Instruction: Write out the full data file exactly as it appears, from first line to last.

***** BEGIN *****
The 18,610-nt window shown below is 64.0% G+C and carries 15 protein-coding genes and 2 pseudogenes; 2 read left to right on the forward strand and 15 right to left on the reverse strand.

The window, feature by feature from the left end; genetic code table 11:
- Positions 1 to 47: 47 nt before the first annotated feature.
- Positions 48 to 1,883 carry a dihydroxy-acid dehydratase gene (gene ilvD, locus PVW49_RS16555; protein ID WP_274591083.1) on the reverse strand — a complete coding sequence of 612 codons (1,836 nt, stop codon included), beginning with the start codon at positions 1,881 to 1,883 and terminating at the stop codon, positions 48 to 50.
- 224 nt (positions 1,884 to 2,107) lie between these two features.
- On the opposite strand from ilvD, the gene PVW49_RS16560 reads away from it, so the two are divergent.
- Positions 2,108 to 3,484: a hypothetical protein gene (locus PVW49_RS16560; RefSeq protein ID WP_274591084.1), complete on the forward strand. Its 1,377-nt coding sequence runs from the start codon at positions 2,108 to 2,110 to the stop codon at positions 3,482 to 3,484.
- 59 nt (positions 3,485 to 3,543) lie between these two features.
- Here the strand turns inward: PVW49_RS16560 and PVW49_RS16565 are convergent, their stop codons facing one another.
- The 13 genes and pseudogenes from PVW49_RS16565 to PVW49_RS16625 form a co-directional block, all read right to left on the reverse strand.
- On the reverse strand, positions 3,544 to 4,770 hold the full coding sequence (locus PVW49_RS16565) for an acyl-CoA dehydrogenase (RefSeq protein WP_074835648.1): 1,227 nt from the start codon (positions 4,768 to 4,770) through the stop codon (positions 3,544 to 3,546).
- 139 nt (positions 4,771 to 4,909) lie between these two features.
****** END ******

The 18,610-nt window shown below is 64.0% G+C and carries 15 protein-coding genes and 2 pseudogenes; 2 read left to right on the forward strand and 15 right to left on the reverse strand.

The window, feature by feature from the left end; genetic code table 11:
- Positions 1 to 47: 47 nt before the first annotated feature.
- Positions 48 to 1,883 carry a dihydroxy-acid dehydratase gene (gene ilvD, locus PVW49_RS16555; protein ID WP_274591083.1) on the reverse strand — a complete coding sequence of 612 codons (1,836 nt, stop codon included), beginning with the start codon at positions 1,881 to 1,883 and terminating at the stop codon, positions 48 to 50.
- 224 nt (positions 1,884 to 2,107) lie between these two features.
- On the opposite strand from ilvD, the gene PVW49_RS16560 reads away from it, so the two are divergent.
- Positions 2,108 to 3,484: a hypothetical protein gene (locus PVW49_RS16560; RefSeq protein ID WP_274591084.1), complete on the forward strand. Its 1,377-nt coding sequence runs from the start codon at positions 2,108 to 2,110 to the stop codon at positions 3,482 to 3,484.
- 59 nt (positions 3,485 to 3,543) lie between these two features.
- Here the strand turns inward: PVW49_RS16560 and PVW49_RS16565 are convergent, their stop codons facing one another.
- The 13 genes and pseudogenes from PVW49_RS16565 to PVW49_RS16625 form a co-directional block, all read right to left on the reverse strand.
- On the reverse strand, positions 3,544 to 4,770 hold the full coding sequence (locus PVW49_RS16565) for an acyl-CoA dehydrogenase (RefSeq protein WP_074835648.1): 1,227 nt from the start codon (positions 4,768 to 4,770) through the stop codon (positions 3,544 to 3,546).
- 139 nt (positions 4,771 to 4,909) lie between these two features.